The Fresh Loaf

News & Information for Amateur Bakers and Artisan Bread Enthusiasts

Attempting to make Semolina Sandwich bread with Semolina flour

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lioness7's picture
lioness7

Attempting to make Semolina Sandwich bread with Semolina flour

Hello out there,

Can the person who produced that beautiful loaf of semolina sandwich bread bless me with their expertise or someone who has baked it since then and had the same results.

I've purchased some semolina flour from my local Wholefoods market but  in reading the receipe, I'm confused because it says something about  using durum flour.

Please instruct me.

ALSO THIS NEXT QUESTION IS FOR SOMEONE WHO KNOWS ABOUT SPRING WHEAT BREAD FLOUR.

PURCHASED SOME AND WANT TO KNOW ITS TEMPERMENT AND HOW TO USE IT CORRECTLY AND A RECIPE WOULD BE NICE AS WELL.

AM I ASKING TOO MUCH! LOL

Comments

dmsnyder's picture
dmsnyder

Hi, Lioness7.

I am not the person who made the semolina sandwich loaf to which I think you are referring, but, since no one else has responded. I'll answer your questions best I can.

I have made 3 or 4 different semolina breads. Some recipes call for semolina flour. Some call for durum flour. Some call for durum but say you can use semolina. Some say you must use durum.

Durum wheat is a very hard, high protein wheat. It is a very old variety. It is used in macaroni products. Semolina is durum wheat coarsely ground. Durum flour is durum wheat finely ground.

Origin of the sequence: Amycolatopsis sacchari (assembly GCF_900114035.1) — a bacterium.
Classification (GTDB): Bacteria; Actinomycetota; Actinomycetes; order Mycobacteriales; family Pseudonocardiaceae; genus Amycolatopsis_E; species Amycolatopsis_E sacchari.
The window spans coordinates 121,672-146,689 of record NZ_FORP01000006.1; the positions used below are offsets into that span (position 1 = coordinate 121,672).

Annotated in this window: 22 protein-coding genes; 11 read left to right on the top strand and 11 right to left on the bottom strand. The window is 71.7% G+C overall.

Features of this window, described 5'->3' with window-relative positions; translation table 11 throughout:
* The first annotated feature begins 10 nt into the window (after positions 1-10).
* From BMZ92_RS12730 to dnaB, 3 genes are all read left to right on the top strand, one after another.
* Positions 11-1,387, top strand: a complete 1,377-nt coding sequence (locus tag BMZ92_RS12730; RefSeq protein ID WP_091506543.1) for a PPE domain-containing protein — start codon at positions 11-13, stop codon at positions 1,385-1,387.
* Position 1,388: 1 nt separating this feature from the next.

I have only recently made bread with durum flour, which I have never found locally. I used it in a recipe I'd not made before, so there were no doubt other variables. That said, the bread was more tender and less chewy than the breads I'd made with semolina. I don't know that the flavor was any different.

My current sense is that you can use semolina in most recipes that call for durum flour, but the result will be different. I suppose if a recipe said you should absolutely only use durum flour, I'd hesitate substituting.

I have seen some folks put semolina in a blender or food processor and produce a finer ground flour that, I guess, is more like durum. I'd worry about the effect of the heat on the flour. I have no experience with this trick.

I hope that helps some.


David